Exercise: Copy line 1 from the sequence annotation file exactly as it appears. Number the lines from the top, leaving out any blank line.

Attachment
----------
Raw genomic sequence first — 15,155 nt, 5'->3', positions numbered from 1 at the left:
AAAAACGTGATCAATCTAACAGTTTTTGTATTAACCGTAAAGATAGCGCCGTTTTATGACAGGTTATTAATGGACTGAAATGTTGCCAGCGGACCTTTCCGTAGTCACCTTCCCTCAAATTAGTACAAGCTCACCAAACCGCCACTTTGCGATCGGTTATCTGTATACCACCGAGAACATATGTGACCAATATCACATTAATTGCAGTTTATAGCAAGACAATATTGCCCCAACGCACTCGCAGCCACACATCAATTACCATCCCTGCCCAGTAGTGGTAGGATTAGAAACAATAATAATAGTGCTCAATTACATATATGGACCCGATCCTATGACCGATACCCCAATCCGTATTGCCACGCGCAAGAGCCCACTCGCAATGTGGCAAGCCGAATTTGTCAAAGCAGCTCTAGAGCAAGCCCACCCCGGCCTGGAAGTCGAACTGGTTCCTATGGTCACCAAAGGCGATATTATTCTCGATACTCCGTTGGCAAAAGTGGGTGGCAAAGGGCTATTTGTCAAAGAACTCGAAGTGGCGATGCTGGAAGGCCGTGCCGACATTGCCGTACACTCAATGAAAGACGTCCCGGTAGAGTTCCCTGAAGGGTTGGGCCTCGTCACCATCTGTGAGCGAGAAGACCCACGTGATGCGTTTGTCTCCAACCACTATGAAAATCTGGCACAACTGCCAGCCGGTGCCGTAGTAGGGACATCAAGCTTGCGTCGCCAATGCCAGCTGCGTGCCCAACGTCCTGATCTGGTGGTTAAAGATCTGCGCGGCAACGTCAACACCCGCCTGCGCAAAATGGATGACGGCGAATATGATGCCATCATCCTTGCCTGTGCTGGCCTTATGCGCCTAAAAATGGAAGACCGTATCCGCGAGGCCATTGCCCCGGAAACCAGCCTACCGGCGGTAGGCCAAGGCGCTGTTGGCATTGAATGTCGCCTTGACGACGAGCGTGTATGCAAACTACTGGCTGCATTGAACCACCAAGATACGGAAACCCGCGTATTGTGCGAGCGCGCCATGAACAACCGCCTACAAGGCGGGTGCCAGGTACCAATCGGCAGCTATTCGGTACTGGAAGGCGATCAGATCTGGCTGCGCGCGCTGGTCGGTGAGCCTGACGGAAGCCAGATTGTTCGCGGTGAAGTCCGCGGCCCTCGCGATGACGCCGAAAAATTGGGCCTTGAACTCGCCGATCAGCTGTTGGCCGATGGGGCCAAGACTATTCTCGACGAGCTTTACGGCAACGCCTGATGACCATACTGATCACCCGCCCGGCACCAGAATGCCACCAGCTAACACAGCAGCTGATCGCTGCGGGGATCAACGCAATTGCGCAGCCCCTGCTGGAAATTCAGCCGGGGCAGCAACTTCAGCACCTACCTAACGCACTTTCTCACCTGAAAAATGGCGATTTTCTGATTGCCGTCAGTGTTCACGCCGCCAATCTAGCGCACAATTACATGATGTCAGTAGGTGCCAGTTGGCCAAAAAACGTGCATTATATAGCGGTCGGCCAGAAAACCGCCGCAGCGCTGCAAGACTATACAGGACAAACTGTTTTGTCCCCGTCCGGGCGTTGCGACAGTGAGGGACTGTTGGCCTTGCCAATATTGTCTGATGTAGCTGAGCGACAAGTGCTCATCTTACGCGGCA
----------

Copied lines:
Raw genomic sequence first — 15,155 nt, 5'->3', positions numbered from 1 at the left: